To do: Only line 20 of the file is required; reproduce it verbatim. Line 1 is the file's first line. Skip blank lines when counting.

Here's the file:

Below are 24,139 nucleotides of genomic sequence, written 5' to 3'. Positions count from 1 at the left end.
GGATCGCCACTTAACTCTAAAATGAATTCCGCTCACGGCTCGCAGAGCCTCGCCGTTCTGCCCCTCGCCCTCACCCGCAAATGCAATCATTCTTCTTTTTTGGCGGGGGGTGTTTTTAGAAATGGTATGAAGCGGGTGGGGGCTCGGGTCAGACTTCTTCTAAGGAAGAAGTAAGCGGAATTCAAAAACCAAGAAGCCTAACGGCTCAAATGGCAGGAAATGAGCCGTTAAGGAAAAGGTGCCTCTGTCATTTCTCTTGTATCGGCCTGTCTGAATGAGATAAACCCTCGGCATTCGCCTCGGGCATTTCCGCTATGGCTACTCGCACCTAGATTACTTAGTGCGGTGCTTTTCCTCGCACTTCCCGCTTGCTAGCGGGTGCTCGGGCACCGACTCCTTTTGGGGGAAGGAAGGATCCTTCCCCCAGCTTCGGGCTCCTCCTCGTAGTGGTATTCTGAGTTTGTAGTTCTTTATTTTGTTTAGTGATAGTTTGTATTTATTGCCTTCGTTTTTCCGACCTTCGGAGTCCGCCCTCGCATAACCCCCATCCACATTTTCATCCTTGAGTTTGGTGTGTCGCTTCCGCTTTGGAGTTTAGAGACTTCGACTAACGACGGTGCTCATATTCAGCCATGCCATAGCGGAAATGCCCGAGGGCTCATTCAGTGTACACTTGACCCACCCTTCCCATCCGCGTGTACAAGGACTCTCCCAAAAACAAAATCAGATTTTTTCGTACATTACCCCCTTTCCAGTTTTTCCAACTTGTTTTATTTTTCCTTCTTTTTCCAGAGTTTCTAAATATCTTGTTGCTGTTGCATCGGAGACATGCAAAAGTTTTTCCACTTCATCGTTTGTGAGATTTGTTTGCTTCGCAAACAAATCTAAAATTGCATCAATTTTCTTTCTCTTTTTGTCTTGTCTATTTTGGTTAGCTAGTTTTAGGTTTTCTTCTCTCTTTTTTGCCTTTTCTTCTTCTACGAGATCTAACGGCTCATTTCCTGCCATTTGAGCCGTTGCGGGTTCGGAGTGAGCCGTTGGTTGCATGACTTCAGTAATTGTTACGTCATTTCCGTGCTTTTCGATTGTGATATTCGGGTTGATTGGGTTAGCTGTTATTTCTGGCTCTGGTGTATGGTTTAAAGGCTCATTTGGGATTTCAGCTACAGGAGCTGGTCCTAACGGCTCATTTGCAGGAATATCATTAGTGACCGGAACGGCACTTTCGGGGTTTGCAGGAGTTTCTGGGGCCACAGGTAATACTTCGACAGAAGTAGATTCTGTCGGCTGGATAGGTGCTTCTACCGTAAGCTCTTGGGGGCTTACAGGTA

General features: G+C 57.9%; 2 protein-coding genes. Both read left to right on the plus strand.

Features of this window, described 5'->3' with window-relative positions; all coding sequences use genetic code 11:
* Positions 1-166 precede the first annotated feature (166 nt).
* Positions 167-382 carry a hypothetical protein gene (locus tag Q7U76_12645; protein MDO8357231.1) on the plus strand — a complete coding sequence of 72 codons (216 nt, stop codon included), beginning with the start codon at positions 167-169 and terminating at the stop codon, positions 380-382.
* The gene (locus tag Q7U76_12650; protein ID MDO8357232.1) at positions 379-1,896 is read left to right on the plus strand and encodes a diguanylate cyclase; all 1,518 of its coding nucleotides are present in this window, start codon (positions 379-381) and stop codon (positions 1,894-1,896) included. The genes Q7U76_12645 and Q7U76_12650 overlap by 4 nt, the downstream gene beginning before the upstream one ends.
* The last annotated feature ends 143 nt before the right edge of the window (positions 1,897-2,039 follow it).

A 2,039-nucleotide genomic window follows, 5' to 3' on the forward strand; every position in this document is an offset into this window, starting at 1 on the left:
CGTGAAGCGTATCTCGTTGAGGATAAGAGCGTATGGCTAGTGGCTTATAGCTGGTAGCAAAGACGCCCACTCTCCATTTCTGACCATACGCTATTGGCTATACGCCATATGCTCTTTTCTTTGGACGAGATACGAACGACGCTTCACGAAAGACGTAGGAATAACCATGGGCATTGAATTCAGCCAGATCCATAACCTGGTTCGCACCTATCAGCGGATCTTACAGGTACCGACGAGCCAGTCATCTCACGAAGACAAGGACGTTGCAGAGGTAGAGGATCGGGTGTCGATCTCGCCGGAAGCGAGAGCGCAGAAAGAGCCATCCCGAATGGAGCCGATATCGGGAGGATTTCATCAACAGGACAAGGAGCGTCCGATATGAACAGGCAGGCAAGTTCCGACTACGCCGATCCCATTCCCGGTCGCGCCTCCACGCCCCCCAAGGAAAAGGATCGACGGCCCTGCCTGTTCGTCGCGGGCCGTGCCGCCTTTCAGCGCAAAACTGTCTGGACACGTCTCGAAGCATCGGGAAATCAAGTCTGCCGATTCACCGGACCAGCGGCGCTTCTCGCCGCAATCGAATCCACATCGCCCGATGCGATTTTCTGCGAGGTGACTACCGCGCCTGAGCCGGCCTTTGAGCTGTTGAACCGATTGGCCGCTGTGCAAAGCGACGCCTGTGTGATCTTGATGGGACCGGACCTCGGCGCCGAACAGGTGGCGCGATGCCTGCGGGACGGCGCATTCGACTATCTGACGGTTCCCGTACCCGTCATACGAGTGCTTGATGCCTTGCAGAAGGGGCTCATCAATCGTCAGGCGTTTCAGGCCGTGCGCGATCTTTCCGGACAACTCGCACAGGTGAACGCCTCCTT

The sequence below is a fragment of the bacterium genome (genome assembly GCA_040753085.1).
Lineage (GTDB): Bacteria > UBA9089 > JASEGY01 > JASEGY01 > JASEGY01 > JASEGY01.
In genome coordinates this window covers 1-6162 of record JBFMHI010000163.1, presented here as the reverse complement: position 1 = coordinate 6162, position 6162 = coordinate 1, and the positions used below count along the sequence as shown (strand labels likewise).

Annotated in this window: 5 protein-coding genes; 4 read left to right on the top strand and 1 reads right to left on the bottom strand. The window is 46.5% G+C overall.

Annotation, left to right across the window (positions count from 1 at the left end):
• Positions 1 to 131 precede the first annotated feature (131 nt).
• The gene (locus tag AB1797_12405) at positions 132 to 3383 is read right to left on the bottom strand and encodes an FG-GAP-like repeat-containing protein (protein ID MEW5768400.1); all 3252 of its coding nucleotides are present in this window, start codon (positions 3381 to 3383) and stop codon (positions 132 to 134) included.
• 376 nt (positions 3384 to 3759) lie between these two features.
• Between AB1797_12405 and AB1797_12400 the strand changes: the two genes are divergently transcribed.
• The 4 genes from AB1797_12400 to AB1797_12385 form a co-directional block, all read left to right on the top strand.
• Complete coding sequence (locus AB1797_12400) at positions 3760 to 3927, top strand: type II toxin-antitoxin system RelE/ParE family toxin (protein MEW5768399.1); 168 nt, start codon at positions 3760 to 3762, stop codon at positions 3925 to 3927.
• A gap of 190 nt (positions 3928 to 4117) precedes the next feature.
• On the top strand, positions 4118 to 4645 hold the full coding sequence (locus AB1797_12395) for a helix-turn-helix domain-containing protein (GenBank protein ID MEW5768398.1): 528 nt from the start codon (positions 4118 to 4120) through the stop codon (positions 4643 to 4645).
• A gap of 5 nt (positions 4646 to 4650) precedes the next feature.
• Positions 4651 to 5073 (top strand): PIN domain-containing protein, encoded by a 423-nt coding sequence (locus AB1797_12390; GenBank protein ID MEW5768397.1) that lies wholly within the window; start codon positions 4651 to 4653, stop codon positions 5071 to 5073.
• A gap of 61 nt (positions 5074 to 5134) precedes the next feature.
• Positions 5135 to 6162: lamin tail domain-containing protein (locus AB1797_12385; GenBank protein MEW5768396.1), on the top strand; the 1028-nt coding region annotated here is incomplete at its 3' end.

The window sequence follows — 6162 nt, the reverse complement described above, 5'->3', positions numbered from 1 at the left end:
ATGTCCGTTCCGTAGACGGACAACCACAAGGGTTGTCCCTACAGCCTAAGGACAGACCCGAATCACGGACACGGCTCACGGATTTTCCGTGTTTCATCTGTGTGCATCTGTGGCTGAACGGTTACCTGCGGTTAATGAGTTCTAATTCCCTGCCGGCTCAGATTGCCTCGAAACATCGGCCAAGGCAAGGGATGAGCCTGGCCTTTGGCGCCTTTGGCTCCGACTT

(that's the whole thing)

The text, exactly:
• The 4 genes from AB1797_12400 to AB1797_12385 form a co-directional block, all read left to right on the top strand.